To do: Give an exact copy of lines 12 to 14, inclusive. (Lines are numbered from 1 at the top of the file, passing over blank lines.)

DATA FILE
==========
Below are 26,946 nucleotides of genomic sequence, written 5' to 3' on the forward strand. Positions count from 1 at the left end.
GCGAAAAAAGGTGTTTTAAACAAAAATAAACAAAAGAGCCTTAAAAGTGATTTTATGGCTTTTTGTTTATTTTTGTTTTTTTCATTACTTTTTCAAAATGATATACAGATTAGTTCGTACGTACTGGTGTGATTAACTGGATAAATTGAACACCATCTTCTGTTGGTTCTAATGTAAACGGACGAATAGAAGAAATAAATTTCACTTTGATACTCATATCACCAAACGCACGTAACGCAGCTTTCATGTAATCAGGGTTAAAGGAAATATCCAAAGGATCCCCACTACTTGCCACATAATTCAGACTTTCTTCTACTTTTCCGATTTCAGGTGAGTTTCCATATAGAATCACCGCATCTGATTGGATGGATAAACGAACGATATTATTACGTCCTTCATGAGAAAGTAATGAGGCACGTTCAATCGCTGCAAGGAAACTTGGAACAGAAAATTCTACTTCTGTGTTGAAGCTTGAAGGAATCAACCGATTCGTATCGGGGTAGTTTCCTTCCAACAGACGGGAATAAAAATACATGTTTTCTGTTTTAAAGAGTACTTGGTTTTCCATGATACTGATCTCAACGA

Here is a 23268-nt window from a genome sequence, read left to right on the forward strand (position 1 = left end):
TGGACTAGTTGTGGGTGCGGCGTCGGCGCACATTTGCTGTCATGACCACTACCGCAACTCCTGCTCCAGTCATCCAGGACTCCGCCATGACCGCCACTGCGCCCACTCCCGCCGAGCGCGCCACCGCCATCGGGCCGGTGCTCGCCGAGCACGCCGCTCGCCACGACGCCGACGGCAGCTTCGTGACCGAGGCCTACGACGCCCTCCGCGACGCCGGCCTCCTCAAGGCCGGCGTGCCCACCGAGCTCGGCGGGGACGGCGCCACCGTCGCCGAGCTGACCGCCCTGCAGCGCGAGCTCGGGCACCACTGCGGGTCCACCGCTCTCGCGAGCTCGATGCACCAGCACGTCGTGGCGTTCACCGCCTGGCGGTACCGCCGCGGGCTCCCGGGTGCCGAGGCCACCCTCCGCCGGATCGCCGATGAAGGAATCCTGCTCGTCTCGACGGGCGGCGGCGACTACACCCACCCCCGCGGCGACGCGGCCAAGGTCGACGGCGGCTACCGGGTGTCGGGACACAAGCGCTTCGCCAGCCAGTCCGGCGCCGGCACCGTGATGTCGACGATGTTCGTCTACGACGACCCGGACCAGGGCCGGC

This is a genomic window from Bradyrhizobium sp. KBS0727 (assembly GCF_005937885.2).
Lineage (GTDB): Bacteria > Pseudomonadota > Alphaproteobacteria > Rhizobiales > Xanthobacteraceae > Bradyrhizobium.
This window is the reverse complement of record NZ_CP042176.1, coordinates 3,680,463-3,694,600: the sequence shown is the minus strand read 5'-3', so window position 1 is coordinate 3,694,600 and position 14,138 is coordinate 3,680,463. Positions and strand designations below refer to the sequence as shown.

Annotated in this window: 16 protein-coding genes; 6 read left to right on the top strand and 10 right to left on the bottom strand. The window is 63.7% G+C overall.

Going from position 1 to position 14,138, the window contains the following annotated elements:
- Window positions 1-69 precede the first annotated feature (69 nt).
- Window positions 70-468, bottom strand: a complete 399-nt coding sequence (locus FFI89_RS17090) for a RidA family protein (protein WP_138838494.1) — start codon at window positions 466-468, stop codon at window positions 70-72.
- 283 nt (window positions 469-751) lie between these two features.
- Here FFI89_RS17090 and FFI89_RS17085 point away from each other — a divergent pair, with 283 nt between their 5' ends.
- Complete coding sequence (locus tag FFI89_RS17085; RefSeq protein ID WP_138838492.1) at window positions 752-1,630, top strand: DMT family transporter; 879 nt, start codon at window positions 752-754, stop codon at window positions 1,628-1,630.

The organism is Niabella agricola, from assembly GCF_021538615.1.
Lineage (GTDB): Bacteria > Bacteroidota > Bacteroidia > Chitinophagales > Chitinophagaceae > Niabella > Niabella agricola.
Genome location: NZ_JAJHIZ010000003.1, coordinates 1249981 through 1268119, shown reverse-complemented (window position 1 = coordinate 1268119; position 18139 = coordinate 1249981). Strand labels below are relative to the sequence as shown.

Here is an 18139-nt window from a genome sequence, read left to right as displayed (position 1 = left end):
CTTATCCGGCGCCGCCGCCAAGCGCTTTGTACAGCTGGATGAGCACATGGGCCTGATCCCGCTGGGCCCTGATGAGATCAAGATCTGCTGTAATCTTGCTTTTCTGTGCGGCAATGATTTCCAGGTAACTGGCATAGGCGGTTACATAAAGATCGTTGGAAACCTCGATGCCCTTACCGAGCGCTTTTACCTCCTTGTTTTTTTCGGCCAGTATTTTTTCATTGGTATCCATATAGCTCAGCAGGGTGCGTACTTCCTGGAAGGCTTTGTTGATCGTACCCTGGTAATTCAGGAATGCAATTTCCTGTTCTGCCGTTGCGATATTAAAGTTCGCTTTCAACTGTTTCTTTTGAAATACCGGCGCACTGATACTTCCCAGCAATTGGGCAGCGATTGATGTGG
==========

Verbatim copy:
- 283 nt (window positions 469-751) lie between these two features.
- Here FFI89_RS17090 and FFI89_RS17085 point away from each other — a divergent pair, with 283 nt between their 5' ends.
- Complete coding sequence (locus tag FFI89_RS17085; RefSeq protein ID WP_138838492.1) at window positions 752-1,630, top strand: DMT family transporter; 879 nt, start codon at window positions 752-754, stop codon at window positions 1,628-1,630.